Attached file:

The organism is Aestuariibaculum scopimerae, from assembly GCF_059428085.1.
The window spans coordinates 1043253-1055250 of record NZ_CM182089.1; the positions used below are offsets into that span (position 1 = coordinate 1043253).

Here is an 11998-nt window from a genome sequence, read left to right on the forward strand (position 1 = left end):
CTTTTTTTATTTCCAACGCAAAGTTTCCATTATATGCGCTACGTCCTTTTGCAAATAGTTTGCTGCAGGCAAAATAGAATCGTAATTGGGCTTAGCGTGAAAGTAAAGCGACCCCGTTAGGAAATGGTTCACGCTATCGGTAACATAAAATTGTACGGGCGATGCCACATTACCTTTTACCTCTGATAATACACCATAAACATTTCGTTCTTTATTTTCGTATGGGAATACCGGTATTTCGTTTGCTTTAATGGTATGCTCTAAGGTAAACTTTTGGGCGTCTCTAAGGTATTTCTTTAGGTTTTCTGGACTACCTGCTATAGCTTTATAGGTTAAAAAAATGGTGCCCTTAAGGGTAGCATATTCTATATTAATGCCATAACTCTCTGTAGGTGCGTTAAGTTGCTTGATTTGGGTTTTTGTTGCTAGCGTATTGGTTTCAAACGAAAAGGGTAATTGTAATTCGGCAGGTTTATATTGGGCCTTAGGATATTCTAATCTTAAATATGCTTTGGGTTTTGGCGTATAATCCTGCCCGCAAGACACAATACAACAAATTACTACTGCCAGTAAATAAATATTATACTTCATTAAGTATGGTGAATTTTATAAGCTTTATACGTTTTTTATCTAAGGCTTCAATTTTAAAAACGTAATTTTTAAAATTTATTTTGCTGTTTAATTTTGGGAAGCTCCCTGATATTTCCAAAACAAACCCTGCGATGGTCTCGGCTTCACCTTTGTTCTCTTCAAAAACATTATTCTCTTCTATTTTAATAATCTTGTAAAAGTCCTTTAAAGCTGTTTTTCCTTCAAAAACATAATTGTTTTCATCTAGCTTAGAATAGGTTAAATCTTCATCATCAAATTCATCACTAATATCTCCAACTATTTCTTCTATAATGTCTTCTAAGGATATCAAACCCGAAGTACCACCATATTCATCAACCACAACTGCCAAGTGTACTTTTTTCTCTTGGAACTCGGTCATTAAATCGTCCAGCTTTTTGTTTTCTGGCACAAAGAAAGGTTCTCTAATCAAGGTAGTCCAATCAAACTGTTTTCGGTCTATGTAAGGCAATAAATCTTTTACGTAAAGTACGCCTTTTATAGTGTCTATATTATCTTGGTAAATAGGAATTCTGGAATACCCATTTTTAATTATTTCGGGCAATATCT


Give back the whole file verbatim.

The organism is Aestuariibaculum scopimerae, from assembly GCF_059428085.1.
The window spans coordinates 1043253-1055250 of record NZ_CM182089.1; the positions used below are offsets into that span (position 1 = coordinate 1043253).

Here is an 11998-nt window from a genome sequence, read left to right on the forward strand (position 1 = left end):
CTTTTTTTATTTCCAACGCAAAGTTTCCATTATATGCGCTACGTCCTTTTGCAAATAGTTTGCTGCAGGCAAAATAGAATCGTAATTGGGCTTAGCGTGAAAGTAAAGCGACCCCGTTAGGAAATGGTTCACGCTATCGGTAACATAAAATTGTACGGGCGATGCCACATTACCTTTTACCTCTGATAATACACCATAAACATTTCGTTCTTTATTTTCGTATGGGAATACCGGTATTTCGTTTGCTTTAATGGTATGCTCTAAGGTAAACTTTTGGGCGTCTCTAAGGTATTTCTTTAGGTTTTCTGGACTACCTGCTATAGCTTTATAGGTTAAAAAAATGGTGCCCTTAAGGGTAGCATATTCTATATTAATGCCATAACTCTCTGTAGGTGCGTTAAGTTGCTTGATTTGGGTTTTTGTTGCTAGCGTATTGGTTTCAAACGAAAAGGGTAATTGTAATTCGGCAGGTTTATATTGGGCCTTAGGATATTCTAATCTTAAATATGCTTTGGGTTTTGGCGTATAATCCTGCCCGCAAGACACAATACAACAAATTACTACTGCCAGTAAATAAATATTATACTTCATTAAGTATGGTGAATTTTATAAGCTTTATACGTTTTTTATCTAAGGCTTCAATTTTAAAAACGTAATTTTTAAAATTTATTTTGCTGTTTAATTTTGGGAAGCTCCCTGATATTTCCAAAACAAACCCTGCGATGGTCTCGGCTTCACCTTTGTTCTCTTCAAAAACATTATTCTCTTCTATTTTAATAATCTTGTAAAAGTCCTTTAAAGCTGTTTTTCCTTCAAAAACATAATTGTTTTCATCTAGCTTAGAATAGGTTAAATCTTCATCATCAAATTCATCACTAATATCTCCAACTATTTCTTCTATAATGTCTTCTAAGGATATCAAACCCGAAGTACCACCATATTCATCAACCACAACTGCCAAGTGTACTTTTTTCTCTTGGAACTCGGTCATTAAATCGTCCAGCTTTTTGTTTTCTGGCACAAAGAAAGGTTCTCTAATCAAGGTAGTCCAATCAAACTGTTTTCGGTCTATGTAAGGCAATAAATCTTTTACGTAAAGTACGCCTTTTATAGTGTCTATATTATCTTGGTAAATAGGAATTCTGGAATACCCATTTTTAATTATTTCGGGCAATATCT